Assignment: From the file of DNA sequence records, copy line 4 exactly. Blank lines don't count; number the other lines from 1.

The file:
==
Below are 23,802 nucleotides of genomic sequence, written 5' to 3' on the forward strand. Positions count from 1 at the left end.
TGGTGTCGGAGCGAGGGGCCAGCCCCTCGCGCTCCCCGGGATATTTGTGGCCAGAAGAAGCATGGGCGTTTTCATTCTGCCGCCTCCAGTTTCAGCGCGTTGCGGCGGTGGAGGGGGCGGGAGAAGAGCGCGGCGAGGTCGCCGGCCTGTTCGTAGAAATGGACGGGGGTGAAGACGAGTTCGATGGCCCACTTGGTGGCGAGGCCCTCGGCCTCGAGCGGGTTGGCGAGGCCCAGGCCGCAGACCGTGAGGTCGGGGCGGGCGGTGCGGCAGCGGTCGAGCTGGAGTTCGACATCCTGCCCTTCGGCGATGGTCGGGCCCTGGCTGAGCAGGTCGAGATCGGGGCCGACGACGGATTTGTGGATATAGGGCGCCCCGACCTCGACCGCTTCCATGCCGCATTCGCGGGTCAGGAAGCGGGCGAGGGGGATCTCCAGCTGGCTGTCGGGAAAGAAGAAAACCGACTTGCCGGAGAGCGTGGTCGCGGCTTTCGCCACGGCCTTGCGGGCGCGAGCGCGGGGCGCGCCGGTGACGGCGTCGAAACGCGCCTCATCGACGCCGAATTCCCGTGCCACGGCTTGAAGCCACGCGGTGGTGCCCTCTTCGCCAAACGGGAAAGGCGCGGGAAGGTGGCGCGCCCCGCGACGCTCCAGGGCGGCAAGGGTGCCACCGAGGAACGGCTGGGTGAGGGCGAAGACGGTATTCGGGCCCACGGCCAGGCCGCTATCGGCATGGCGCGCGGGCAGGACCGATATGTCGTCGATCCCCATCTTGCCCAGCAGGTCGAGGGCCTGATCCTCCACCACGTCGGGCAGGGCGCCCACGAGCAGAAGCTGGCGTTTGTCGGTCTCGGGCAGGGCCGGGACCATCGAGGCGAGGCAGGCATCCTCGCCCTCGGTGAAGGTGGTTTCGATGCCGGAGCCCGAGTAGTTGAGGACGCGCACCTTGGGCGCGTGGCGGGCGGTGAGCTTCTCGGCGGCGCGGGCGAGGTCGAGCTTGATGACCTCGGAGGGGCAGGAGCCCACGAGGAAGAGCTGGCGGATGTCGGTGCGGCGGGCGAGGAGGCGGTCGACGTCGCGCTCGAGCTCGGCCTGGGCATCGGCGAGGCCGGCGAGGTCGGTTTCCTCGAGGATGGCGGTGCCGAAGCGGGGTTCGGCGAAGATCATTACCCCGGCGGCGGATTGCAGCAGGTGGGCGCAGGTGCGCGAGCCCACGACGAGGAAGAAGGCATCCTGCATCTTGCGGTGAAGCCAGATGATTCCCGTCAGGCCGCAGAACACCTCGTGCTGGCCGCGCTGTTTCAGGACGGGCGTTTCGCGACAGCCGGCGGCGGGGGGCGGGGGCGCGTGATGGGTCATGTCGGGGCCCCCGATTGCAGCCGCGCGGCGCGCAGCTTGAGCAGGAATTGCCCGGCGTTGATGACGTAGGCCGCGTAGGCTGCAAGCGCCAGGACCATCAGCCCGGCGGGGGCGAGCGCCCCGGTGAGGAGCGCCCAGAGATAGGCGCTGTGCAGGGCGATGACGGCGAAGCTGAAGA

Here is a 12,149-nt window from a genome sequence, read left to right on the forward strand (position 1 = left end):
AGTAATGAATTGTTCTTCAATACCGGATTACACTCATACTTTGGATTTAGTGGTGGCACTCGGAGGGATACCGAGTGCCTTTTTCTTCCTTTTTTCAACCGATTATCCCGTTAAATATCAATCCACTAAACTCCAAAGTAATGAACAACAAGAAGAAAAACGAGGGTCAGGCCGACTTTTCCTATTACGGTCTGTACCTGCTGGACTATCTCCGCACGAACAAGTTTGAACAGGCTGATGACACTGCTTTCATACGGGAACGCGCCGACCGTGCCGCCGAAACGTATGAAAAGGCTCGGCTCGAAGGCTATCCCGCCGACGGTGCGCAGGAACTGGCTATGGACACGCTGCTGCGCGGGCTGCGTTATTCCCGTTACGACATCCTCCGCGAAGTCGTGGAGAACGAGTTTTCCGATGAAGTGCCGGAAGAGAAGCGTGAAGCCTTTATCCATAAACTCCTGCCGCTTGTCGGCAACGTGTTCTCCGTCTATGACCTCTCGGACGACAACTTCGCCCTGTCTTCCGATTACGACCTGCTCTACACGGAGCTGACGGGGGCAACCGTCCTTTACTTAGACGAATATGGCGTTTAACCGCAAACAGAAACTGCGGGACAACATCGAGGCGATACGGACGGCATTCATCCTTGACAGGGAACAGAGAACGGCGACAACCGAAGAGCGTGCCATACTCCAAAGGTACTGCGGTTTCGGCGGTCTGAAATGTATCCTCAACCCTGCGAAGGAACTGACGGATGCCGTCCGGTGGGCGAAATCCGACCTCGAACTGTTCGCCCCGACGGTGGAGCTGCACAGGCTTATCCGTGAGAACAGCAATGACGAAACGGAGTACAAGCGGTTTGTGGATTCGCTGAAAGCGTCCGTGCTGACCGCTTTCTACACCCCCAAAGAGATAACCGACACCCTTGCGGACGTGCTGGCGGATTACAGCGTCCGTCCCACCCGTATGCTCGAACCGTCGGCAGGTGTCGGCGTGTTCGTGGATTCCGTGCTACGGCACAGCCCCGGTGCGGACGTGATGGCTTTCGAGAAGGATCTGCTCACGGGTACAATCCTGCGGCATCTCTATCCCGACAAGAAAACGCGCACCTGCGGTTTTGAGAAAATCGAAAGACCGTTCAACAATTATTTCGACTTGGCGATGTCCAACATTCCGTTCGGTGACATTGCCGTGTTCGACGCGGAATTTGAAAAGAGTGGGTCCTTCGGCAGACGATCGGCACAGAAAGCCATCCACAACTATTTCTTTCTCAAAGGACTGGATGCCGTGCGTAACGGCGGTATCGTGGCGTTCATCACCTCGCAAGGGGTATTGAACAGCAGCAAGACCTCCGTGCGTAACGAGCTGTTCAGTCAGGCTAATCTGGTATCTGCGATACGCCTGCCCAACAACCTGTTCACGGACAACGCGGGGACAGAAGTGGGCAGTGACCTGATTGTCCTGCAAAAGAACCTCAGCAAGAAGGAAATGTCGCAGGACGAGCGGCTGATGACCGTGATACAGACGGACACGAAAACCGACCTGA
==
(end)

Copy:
AGTAATGAATTGTTCTTCAATACCGGATTACACTCATACTTTGGATTTAGTGGTGGCACTCGGAGGGATACCGAGTGCCTTTTTCTTCCTTTTTTCAACCGATTATCCCGTTAAATATCAATCCACTAAACTCCAAAGTAATGAACAACAAGAAGAAAAACGAGGGTCAGGCCGACTTTTCCTATTACGGTCTGTACCTGCTGGACTATCTCCGCACGAACAAGTTTGAACAGGCTGATGACACTGCTTTCATACGGGAACGCGCCGACCGTGCCGCCGAAACGTATGAAAAGGCTCGGCTCGAAGGCTATCCCGCCGACGGTGCGCAGGAACTGGCTATGGACACGCTGCTGCGCGGGCTGCGTTATTCCCGTTACGACATCCTCCGCGAAGTCGTGGAGAACGAGTTTTCCGATGAAGTGCCGGAAGAGAAGCGTGAAGCCTTTATCCATAAACTCCTGCCGCTTGTCGGCAACGTGTTCTCCGTCTATGACCTCTCGGACGACAACTTCGCCCTGTCTTCCGATTACGACCTGCTCTACACGGAGCTGACGGGGGCAACCGTCCTTTACTTAGACGAATATGGCGTTTAACCGCAAACAGAAACTGCGGGACAACATCGAGGCGATACGGACGGCATTCATCCTTGACAGGGAACAGAGAACGGCGACAACCGAAGAGCGTGCCATACTCCAAAGGTACTGCGGTTTCGGCGGTCTGAAATGTATCCTCAACCCTGCGAAGGAACTGACGGATGCCGTCCGGTGGGCGAAATCCGACCTCGAACTGTTCGCCCCGACGGTGGAGCTGCACAGGCTTATCCGTGAGAACAGCAATGACGAAACGGAGTACAAGCGGTTTGTGGATTCGCTGAAAGCGTCCGTGCTGACCGCTTTCTACACCCCCAAAGAGATAACCGACACCCTTGCGGACGTGCTGGCGGATTACAGCGTCCGTCCCACCCGTATGCTCGAACCGTCGGCAGGTGTCGGCGTGTTCGTGGATTCCGTGCTACGGCACAGCCCCGGTGCGGACGTGATGGCTTTCGAGAAGGATCTGCTCACGGGTACAATCCTGCGGCATCTCTATCCCGACAAGAAAACGCGCACCTGCGGTTTTGAGAAAATCGAAAGACCGTTCAACAATTATTTCGACTTGGCGATGTCCAACATTCCGTTCGGTGACATTGCCGTGTTCGACGCGGAATTTGAAAAGAGTGGGTCCTTCGGCAGACGATCGGCACAGAAAGCCATCCACAACTATTTCTTTCTCAAAGGACTGGATGCCGTGCGTAACGGCGGTATCGTGGCGTTCATCACCTCGCAAGGGGTATTGAACAGCAGCAAGACCTCCGTGCGTAACGAGCTGTTCAGTCAGGCTAATCTGGTATCTGCGATACGCCTGCCCAACAACCTGTTCACGGACAACGCGGGGACAGAAGTGGGCAGTGACCTGATTGTCCTGCAAAAGAACCTCAGCAAGAAGGAAATGTCGCAGGACGAGCGGCTGATGACCGTGATACAGACGGACACGAAAACCGACCTGA